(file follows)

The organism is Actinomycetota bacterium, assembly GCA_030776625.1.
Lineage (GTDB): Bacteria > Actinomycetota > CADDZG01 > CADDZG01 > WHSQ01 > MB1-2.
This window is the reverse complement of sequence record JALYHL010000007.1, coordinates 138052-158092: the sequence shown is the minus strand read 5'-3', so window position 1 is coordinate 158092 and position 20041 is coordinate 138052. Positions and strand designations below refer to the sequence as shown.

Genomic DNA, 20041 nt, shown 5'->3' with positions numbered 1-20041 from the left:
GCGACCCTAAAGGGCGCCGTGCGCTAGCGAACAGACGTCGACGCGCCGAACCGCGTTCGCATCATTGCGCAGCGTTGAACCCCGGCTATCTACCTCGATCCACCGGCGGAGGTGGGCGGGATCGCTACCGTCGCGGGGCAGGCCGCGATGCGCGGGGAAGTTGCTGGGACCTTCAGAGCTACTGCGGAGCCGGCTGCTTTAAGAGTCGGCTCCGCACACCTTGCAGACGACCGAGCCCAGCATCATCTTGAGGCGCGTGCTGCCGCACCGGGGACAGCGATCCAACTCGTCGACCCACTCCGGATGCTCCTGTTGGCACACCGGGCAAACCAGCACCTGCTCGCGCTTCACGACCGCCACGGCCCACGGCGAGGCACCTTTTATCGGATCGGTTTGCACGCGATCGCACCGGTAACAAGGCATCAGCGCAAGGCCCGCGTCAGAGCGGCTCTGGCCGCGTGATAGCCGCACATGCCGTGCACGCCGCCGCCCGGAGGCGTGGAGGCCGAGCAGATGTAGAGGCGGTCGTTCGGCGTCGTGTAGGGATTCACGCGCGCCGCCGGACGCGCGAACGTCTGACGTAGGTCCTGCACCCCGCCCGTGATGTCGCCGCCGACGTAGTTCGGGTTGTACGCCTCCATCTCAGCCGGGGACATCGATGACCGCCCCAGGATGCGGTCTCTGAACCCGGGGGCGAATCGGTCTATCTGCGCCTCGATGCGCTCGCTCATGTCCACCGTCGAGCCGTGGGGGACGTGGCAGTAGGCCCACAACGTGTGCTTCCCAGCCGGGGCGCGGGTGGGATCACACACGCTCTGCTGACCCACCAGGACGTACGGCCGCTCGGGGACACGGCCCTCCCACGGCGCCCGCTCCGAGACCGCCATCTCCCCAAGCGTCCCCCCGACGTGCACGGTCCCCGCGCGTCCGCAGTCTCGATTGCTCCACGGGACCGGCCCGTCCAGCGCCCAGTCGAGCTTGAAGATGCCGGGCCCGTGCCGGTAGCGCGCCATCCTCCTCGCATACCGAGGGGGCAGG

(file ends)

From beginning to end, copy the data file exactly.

The organism is Actinomycetota bacterium, assembly GCA_030776625.1.
Lineage (GTDB): Bacteria > Actinomycetota > CADDZG01 > CADDZG01 > WHSQ01 > MB1-2.
This window is the reverse complement of sequence record JALYHL010000007.1, coordinates 138052-158092: the sequence shown is the minus strand read 5'-3', so window position 1 is coordinate 158092 and position 20041 is coordinate 138052. Positions and strand designations below refer to the sequence as shown.

Genomic DNA, 20041 nt, shown 5'->3' with positions numbered 1-20041 from the left:
GCGACCCTAAAGGGCGCCGTGCGCTAGCGAACAGACGTCGACGCGCCGAACCGCGTTCGCATCATTGCGCAGCGTTGAACCCCGGCTATCTACCTCGATCCACCGGCGGAGGTGGGCGGGATCGCTACCGTCGCGGGGCAGGCCGCGATGCGCGGGGAAGTTGCTGGGACCTTCAGAGCTACTGCGGAGCCGGCTGCTTTAAGAGTCGGCTCCGCACACCTTGCAGACGACCGAGCCCAGCATCATCTTGAGGCGCGTGCTGCCGCACCGGGGACAGCGATCCAACTCGTCGACCCACTCCGGATGCTCCTGTTGGCACACCGGGCAAACCAGCACCTGCTCGCGCTTCACGACCGCCACGGCCCACGGCGAGGCACCTTTTATCGGATCGGTTTGCACGCGATCGCACCGGTAACAAGGCATCAGCGCAAGGCCCGCGTCAGAGCGGCTCTGGCCGCGTGATAGCCGCACATGCCGTGCACGCCGCCGCCCGGAGGCGTGGAGGCCGAGCAGATGTAGAGGCGGTCGTTCGGCGTCGTGTAGGGATTCACGCGCGCCGCCGGACGCGCGAACGTCTGACGTAGGTCCTGCACCCCGCCCGTGATGTCGCCGCCGACGTAGTTCGGGTTGTACGCCTCCATCTCAGCCGGGGACATCGATGACCGCCCCAGGATGCGGTCTCTGAACCCGGGGGCGAATCGGTCTATCTGCGCCTCGATGCGCTCGCTCATGTCCACCGTCGAGCCGTGGGGGACGTGGCAGTAGGCCCACAACGTGTGCTTCCCAGCCGGGGCGCGGGTGGGATCACACACGCTCTGCTGACCCACCAGGACGTACGGCCGCTCGGGGACACGGCCCTCCCACGGCGCCCGCTCCGAGACCGCCATCTCCCCAAGCGTCCCCCCGACGTGCACGGTCCCCGCGCGTCCGCAGTCTCGATTGCTCCACGGGACCGGCCCGTCCAGCGCCCAGTCGAGCTTGAAGATGCCGGGCCCGTGCCGGTAGCGCGCCATCCTCCTCGCATACCGAGGGGGCAGG